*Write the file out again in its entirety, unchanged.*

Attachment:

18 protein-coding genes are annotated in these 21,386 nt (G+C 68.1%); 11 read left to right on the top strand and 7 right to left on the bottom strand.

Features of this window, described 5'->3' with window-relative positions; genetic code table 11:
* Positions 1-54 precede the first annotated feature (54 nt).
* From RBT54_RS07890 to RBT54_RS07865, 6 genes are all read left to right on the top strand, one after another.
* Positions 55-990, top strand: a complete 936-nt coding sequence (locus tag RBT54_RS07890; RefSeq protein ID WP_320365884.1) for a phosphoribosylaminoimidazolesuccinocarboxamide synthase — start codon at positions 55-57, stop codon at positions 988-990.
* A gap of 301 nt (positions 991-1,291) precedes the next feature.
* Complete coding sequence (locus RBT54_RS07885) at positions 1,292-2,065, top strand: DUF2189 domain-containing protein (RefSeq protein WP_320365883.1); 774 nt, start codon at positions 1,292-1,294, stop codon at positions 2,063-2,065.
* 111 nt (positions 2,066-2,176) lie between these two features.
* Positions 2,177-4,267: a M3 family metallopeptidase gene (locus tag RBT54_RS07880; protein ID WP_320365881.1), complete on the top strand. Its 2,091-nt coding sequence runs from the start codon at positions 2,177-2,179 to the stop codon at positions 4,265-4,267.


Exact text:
18 protein-coding genes are annotated in these 21,386 nt (G+C 68.1%); 11 read left to right on the top strand and 7 right to left on the bottom strand.

Features of this window, described 5'->3' with window-relative positions; genetic code table 11:
* Positions 1-54 precede the first annotated feature (54 nt).
* From RBT54_RS07890 to RBT54_RS07865, 6 genes are all read left to right on the top strand, one after another.
* Positions 55-990, top strand: a complete 936-nt coding sequence (locus tag RBT54_RS07890; RefSeq protein ID WP_320365884.1) for a phosphoribosylaminoimidazolesuccinocarboxamide synthase — start codon at positions 55-57, stop codon at positions 988-990.
* A gap of 301 nt (positions 991-1,291) precedes the next feature.
* Complete coding sequence (locus RBT54_RS07885) at positions 1,292-2,065, top strand: DUF2189 domain-containing protein (RefSeq protein WP_320365883.1); 774 nt, start codon at positions 1,292-1,294, stop codon at positions 2,063-2,065.
* 111 nt (positions 2,066-2,176) lie between these two features.
* Positions 2,177-4,267: a M3 family metallopeptidase gene (locus tag RBT54_RS07880; protein ID WP_320365881.1), complete on the top strand. Its 2,091-nt coding sequence runs from the start codon at positions 2,177-2,179 to the stop codon at positions 4,265-4,267.